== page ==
a. On December 10, 1996, the licensee became aware of the loss of 12 muzzle reference sensors, each containing 10 curies of tritium, at Ft. Knox, Kentucky, under such circumstances that an exposure could have resulted to persons in unrestricted areas, and the licensee did not report the occurrence to the NRC until January 29, 1997;

b. On August 28, 1996, the licensee became aware of the loss of 250 microcuries of americium-241, contained in an M43A1 chemical agent detector, at Ft. Carson, Colorado, under such circumstances that an exposure could have resulted to persons in unrestricted areas, and the licensee did not report the occurrence to the NRC until January 31, 1997;

c. On July 31, 1996, the licensee became aware of the loss of 10 curies of tritium, contained in a muzzle reference sensor, at Ft. Drum, New York, under such circumstances that an exposure could have resulted to persons in unrestricted areas, and the licensee did not report the occurrence to the NRC until January 31, 1997;

d. On July 16, 1996, the licensee became aware of the loss of 18 M43A1 devices, each containing 250 microcuries of americium-241, at Johnston Atoll, under such circumstances that an exposure could have resulted to persons in unrestricted areas, and the licensee did not report the occurrence to the NRC until July 19, 1996;

e. On June 3, 1996, the licensee became aware of the loss of 3.0 curies of tritium, contained in an M140 alignment device, at Ft. Irwin, California, under such circumstances that an exposure could have resulted to persons in unrestricted areas, and the licensee did not report the occurrence to the NRC until January 31, 1997;

f. On March 28, 1996, the licensee became aware of the loss of 250 microcuries of americium-241, contained in an M43A1 chemical agent detector, at Ft. Irwin, California, under such circumstances that an exposure could have resulted to persons in unrestricted areas, and the licensee did not report the occurrence to the NRC until January 31, 1997;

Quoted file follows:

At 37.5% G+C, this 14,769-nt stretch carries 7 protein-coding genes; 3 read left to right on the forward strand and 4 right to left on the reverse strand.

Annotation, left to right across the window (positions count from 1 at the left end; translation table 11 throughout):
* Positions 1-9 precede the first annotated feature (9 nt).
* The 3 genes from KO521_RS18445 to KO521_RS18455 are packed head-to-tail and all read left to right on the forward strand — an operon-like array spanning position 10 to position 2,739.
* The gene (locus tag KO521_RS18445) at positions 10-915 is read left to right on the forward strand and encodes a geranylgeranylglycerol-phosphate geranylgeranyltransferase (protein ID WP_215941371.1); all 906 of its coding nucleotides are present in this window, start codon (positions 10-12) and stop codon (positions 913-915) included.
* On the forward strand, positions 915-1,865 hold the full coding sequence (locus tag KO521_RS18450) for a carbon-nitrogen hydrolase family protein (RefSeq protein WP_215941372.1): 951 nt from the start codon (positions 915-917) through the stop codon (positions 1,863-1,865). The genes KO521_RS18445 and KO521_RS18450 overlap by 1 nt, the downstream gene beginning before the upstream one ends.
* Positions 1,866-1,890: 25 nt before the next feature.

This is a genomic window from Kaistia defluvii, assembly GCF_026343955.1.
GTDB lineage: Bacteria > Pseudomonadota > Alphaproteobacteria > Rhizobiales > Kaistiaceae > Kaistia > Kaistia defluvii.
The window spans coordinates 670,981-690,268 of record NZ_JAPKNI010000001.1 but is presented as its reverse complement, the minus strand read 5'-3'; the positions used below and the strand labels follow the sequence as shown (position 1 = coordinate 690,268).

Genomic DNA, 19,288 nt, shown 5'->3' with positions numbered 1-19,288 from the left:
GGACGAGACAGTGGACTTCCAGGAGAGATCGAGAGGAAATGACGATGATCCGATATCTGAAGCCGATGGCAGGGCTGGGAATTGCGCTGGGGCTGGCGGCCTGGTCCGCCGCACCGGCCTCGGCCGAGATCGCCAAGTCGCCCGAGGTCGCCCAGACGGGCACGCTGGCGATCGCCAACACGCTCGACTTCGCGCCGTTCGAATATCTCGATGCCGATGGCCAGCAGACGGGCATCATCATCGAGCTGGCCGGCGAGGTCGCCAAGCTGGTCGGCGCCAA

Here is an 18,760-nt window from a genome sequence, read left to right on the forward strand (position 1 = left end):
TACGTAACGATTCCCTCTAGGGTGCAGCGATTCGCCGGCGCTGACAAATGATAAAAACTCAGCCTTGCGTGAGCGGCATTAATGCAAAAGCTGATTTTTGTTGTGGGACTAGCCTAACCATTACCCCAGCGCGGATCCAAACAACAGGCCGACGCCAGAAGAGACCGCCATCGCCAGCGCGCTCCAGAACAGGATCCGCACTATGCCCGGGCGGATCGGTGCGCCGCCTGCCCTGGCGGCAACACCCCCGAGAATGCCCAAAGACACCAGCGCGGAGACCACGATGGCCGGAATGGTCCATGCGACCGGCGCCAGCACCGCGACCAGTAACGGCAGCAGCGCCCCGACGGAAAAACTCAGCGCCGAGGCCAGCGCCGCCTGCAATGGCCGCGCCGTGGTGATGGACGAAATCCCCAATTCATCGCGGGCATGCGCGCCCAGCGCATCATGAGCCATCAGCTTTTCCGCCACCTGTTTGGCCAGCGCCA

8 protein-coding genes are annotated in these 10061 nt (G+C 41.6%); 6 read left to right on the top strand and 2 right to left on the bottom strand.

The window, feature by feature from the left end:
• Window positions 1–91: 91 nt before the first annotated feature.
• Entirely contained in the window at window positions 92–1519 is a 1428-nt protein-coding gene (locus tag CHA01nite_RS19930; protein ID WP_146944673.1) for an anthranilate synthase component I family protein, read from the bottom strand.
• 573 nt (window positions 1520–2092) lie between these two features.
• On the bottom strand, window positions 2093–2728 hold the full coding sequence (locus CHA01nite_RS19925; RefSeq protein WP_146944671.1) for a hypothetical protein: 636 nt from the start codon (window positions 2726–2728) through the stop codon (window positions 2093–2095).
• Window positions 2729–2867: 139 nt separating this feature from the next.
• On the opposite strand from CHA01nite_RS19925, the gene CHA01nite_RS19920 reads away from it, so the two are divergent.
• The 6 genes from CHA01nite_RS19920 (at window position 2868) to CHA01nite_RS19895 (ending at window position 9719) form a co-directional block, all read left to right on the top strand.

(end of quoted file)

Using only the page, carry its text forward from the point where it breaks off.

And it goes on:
g. On December 7, 1995, the licensee became aware of the loss of 10 curies of tritium, contained in a muzzle reference sensor, at Ft. Riley, Kansas, under such circumstances that an exposure could have resulted to persons in unrestricted areas, and the licensee did not report the occurrence to the NRC until January 31, 1997;

h. On October 26, 1994, the licensee became aware of the loss of 10 curies of tritium, contained in a muzzle reference sensor, at Ft. Knox, Kentucky, under such circumstances that an exposure could have resulted to persons in unrestricted areas, and the licensee did not report the occurrence to the NRC until January 31, 1997. (02012)

This is a repeat violation which was previously identified during the June 9 - 15, 1993, NRC inspection.

2. 10 CFR 30.50(b)(1) requires, in part, that each licensee notify the NRC within 24 hours after the discovery of an unplanned contamination event involving a quantity of tritium greater than 400 millicuries (which is greater than five times the lowest annual limit on intake specified in Appendix B to Part 20) that requires access to the contaminated area, by workers or the public, to be restricted for more than 24 hours by imposing additional radiological controls or by prohibiting entry into the area.

Contrary to the above, as of March 28, 1997, and on several occasions, the licensee did not notify the NRC within 24 hours after the discovery of unplanned contamination events involving quantities of tritium greater than 400 millicuries (which is greater than five times the lowest annual limit on intake specified in Appendix B to Part 20) that required access to the contaminated area, by workers and the public, to be restricted for more than 24 hours by imposing additional radiological controls and by prohibiting entry into the area. Specifically:

a. On March 13, 1997, the licensee became aware of an unplanned contamination event involving 450 millicuries of tritium at a night vision goggle room located at Ft. Devens, Massachusetts, that required access to the room to be restricted by imposing additional radiological controls and by prohibiting entry into the area beginning on March 5, 1997, and the licensee did not notify the NRC of the event until March 21, 1997;

b. On April 13, 1995, the licensee became aware of an unplanned contamination event involving 4.6 curies of tritium at an optical repair shop at Camp Dodge, Johnston, Iowa, that required access to the shop to be restricted by imposing additional radiological controls and by prohibiting entry into the area from December 1994 through February 1995, and the licensee did not notify the NRC of the event until January 31, 1997. (02022)

This is a repeat violation which was previously identified during the June 9 - 15, 1993, NRC inspection

These violations represent a Severity Level II problem (Supplement IV).
Civil Penalty - $8000.